In Restrepo-Granda, appellant testified and denied any knowledge of cocaine found in his luggage and was convicted of violating drug importation statutes. This court upheld the trial court's decision to give the deliberate ignorance instruction:
On the whole the instruction given to the jury on deliberate ignorance incorporated a correct statement of law and was sufficient to apprise the jury that the appellant could be found to have acted knowingly if: (1) he knew he was importing cocaine or a controlled substance, or (2) he believed he was importing a controlled substance and through willful blindness failed to confirm that belief.
575 F.2d at 529. Here the trial judge instructed the jury that it could find Chen acted knowingly if (1) she had actual knowledge that she was renting, leasing, or making available for use the building, room, or enclosure for the purpose of unlawfully storing, distributing, or using a controlled substance, or (2) Chen deliberately closed her eyes to what otherwise would have been obvious to her--"willful blindness." The trial court also instructed that a showing of negligence or mistake was insufficient to support a finding of knowledge.
We must first determine whether there was sufficient evidence to warrant the deliberate ignorance instruction for the knowledge component of Sec. 856(a) (2). The evidence indicated that Chen consciously avoided becoming aware of the drug related activities occurring incessantly at the Della Motel. Despite the overwhelming evidence at trial concerning the drug related activities at the motel, Chen maintained that she was unaware of it and made the following statements:
* That she saw people "talking" in the parking lot and she "thought maybe they [sic] doing something" and they "look [ed] suspicious";* That despite all the visits by the police with search and arrest warrants she would "never ask" why they were there even though she was curious, and that the police never answered her question concerning their need for the motel room keys and "it is not for me to ask";
* That she never left her office to witness what the police were doing during their visits to the Della Motel;
* That when the police were there, residents would call her in the office to ask the police were at the motel, but she "never ask [ed] them" why they were concerned about the police; and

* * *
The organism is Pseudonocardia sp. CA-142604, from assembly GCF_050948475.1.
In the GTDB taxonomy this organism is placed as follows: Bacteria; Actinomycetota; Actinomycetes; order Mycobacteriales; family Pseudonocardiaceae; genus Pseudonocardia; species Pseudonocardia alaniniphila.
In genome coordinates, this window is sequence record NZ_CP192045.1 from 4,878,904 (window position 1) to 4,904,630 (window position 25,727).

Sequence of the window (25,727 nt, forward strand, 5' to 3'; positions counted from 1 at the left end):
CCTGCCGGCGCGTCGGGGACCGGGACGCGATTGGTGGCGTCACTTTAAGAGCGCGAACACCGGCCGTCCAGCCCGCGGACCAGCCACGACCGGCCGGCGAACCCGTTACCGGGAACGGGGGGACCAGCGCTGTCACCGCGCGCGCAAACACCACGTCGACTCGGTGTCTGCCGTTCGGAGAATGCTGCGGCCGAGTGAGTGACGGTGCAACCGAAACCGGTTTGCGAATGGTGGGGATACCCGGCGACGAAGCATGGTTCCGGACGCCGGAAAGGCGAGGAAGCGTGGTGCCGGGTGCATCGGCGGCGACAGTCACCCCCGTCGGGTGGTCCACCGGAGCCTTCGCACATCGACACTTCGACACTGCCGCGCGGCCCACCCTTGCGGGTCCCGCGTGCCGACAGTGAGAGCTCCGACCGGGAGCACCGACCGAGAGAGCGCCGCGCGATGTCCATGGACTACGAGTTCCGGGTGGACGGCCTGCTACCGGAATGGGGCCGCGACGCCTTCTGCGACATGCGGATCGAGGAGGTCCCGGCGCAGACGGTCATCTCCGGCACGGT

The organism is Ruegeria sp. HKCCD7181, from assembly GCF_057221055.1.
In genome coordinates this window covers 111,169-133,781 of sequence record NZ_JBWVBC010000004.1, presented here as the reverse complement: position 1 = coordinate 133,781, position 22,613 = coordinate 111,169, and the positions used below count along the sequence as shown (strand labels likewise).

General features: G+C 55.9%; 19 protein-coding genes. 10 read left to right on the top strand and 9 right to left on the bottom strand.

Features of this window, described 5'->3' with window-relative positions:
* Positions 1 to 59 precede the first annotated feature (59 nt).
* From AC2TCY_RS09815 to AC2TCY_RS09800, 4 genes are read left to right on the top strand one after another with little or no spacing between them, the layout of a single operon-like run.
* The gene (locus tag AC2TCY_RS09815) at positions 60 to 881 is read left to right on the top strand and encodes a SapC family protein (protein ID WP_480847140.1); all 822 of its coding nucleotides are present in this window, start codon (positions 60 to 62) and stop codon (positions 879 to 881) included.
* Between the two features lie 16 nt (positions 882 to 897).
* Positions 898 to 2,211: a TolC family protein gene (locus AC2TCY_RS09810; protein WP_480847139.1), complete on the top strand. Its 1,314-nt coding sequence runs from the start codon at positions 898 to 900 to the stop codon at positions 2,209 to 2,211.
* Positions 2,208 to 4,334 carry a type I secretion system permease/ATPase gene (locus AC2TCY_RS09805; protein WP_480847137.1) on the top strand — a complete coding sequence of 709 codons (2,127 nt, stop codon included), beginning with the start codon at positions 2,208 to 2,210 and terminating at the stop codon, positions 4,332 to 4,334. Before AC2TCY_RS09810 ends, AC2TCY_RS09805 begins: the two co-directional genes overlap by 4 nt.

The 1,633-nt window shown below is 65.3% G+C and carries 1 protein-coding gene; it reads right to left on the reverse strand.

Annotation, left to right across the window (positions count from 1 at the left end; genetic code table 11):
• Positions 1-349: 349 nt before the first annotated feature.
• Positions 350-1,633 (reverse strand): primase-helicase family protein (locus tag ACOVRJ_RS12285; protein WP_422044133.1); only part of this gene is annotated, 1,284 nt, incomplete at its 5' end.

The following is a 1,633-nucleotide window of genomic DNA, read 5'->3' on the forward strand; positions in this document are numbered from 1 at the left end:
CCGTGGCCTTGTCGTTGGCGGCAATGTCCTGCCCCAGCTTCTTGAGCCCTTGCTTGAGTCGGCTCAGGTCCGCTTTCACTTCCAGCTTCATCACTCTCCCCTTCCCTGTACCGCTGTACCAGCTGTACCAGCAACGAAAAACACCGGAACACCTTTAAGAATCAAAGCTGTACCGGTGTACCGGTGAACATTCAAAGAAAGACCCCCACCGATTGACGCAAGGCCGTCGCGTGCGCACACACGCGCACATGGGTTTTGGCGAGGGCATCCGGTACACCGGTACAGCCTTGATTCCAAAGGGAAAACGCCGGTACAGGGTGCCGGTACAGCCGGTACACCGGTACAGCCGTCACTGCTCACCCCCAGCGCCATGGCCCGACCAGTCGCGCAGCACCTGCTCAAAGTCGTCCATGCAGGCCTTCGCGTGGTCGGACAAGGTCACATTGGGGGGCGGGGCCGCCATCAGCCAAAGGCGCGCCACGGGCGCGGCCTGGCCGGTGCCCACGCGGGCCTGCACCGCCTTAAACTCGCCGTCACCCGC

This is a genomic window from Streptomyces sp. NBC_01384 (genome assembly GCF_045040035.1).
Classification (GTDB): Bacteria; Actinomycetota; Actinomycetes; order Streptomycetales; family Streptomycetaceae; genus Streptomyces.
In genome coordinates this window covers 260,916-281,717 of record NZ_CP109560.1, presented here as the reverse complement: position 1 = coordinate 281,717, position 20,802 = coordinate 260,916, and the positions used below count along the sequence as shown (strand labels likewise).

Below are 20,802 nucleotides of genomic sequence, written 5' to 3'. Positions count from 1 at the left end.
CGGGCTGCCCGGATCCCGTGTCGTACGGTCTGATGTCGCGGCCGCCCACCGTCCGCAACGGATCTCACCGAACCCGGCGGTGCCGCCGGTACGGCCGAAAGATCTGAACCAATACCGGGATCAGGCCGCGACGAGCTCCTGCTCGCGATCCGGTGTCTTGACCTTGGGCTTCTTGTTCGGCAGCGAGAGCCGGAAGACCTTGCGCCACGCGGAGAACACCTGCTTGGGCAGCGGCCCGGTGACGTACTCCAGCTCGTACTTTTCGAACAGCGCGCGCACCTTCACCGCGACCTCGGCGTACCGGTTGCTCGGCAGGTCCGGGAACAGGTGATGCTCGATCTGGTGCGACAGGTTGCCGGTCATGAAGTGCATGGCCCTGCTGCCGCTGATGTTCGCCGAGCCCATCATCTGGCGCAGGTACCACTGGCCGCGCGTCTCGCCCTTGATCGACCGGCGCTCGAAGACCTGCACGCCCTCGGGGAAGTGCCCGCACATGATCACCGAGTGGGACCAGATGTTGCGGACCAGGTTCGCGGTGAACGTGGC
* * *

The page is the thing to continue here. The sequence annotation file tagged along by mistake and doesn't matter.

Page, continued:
* That before she joined a neighborhood improvement association she did not "pay attention" to drug problems in the neighborhood.
Chen's testimony coupled with the other facts introduced at trial presented a "sufficient predicate to allow the jury to consider whether the defendant either knew or had consciously avoided learning" about the drug related activities at the motel. Rada-Solano, 625 F.2d at 579. We find that there were sufficient "facts that point in the direction of deliberate ignorance." United States v. Batencort, 592 F.2d 916, 918 (5th Cir. 1979), quoting, United States v. Murrieta-Bejarano, 552 F.2d 1323, 1325 (9th Cir. 1977). "The record leaves no doubt that a 'deliberate ignorance' instruction was warranted here." Id.
All the circumstances surrounding the motel during the relevant time period support either a finding of actual knowledge or willful blindness on the part of Chen resulting in "a sufficient basis on which to allow the jury to consider either actual knowledge or deliberate ignorance thereof." Rada-Solano, 625 F.2d at 580.
Based on our above discussion, we hold that the phrase "for the purpose of " contained in Sec. 856(a) (2) of the statute does not preclude a deliberate ignorance instruction for the knowledge element of that subsection; and that the evidence was sufficient to support the charge for it.11
Chen contends also that the instruction was improper because the government's case was based on actual knowledge; that the government's case, if believed, was that she had actual direct knowledge and the evidence did not support the "middle ground" of a deliberate ignorance instruction. Even if the government's case was actual knowledge, the defendant's testimony raised the issue of deliberate ignorance. Needless to say, the court is required to "instruct the jury on all aspects of a case in order for them to reach a fair and proper verdict." United States v. Leon, 679 F.2d 534, 541 (5th Cir. 1982). The trial court determined that the charge was supported by the evidence, and it had a duty to give an instruction in accordance with the evidence presented.
Finally, Chen contends that the trial court erred in not instructing the jury that she could not be convicted if she actually believed that she did not operate the Della Motel for the purpose of distributing or using a controlled substance. In essence, Chen claims that the trial court should have "balanced" the deliberate ignorance instruction with this caveat. Chen objected to the deliberate ignorance instruction but did not request the balancing instruction. Regardless of whether we review this issue under either a plain or harmless error standard, we find that the trial court adequately instructed the jury on the elements of the offense. See United v. Garza, 754 F.2d 1202, 1210 (5th Cir. 1985). The deliberate ignorance instruction must be considered in context with the other instructions to the jury. See United States v. McCoy, 539 F.2d 1050, 1063 (5th Cir. 1976), cert. denied, 431 U.S. 919, 97 S. Ct. 2185, 53 L. Ed. 2d 230 (1977).